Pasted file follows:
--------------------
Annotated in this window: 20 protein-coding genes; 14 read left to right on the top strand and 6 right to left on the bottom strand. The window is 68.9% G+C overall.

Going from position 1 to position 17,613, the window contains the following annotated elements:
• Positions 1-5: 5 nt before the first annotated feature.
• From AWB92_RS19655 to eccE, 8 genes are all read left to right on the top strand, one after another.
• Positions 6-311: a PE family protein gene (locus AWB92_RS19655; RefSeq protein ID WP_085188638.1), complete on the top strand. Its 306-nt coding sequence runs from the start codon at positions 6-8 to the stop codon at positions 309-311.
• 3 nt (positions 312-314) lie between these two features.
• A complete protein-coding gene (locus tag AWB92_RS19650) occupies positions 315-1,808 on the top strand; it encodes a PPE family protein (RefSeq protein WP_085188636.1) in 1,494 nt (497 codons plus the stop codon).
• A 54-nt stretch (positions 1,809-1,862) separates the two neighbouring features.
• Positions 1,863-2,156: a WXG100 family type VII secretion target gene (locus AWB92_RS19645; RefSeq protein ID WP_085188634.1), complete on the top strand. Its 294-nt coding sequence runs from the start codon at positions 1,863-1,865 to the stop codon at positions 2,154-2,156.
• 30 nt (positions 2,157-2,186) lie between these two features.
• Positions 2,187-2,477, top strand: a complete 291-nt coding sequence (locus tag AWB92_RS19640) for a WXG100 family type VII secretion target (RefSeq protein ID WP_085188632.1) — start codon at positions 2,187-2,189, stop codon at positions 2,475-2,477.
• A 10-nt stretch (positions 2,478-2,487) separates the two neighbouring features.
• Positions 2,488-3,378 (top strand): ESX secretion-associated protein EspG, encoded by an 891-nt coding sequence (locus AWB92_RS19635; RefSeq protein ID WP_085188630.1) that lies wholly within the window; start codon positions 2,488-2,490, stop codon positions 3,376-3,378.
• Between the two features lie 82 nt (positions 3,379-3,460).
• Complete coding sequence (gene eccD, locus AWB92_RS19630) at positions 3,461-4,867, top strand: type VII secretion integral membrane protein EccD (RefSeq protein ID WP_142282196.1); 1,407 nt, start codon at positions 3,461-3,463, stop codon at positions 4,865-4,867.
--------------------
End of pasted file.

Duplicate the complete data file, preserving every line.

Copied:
Annotated in this window: 20 protein-coding genes; 14 read left to right on the top strand and 6 right to left on the bottom strand. The window is 68.9% G+C overall.

Going from position 1 to position 17,613, the window contains the following annotated elements:
• Positions 1-5: 5 nt before the first annotated feature.
• From AWB92_RS19655 to eccE, 8 genes are all read left to right on the top strand, one after another.
• Positions 6-311: a PE family protein gene (locus AWB92_RS19655; RefSeq protein ID WP_085188638.1), complete on the top strand. Its 306-nt coding sequence runs from the start codon at positions 6-8 to the stop codon at positions 309-311.
• 3 nt (positions 312-314) lie between these two features.
• A complete protein-coding gene (locus tag AWB92_RS19650) occupies positions 315-1,808 on the top strand; it encodes a PPE family protein (RefSeq protein WP_085188636.1) in 1,494 nt (497 codons plus the stop codon).
• A 54-nt stretch (positions 1,809-1,862) separates the two neighbouring features.
• Positions 1,863-2,156: a WXG100 family type VII secretion target gene (locus AWB92_RS19645; RefSeq protein ID WP_085188634.1), complete on the top strand. Its 294-nt coding sequence runs from the start codon at positions 1,863-1,865 to the stop codon at positions 2,154-2,156.
• 30 nt (positions 2,157-2,186) lie between these two features.
• Positions 2,187-2,477, top strand: a complete 291-nt coding sequence (locus tag AWB92_RS19640) for a WXG100 family type VII secretion target (RefSeq protein ID WP_085188632.1) — start codon at positions 2,187-2,189, stop codon at positions 2,475-2,477.
• A 10-nt stretch (positions 2,478-2,487) separates the two neighbouring features.
• Positions 2,488-3,378 (top strand): ESX secretion-associated protein EspG, encoded by an 891-nt coding sequence (locus AWB92_RS19635; RefSeq protein ID WP_085188630.1) that lies wholly within the window; start codon positions 2,488-2,490, stop codon positions 3,376-3,378.
• Between the two features lie 82 nt (positions 3,379-3,460).
• Complete coding sequence (gene eccD, locus AWB92_RS19630) at positions 3,461-4,867, top strand: type VII secretion integral membrane protein EccD (RefSeq protein ID WP_142282196.1); 1,407 nt, start codon at positions 3,461-3,463, stop codon at positions 4,865-4,867.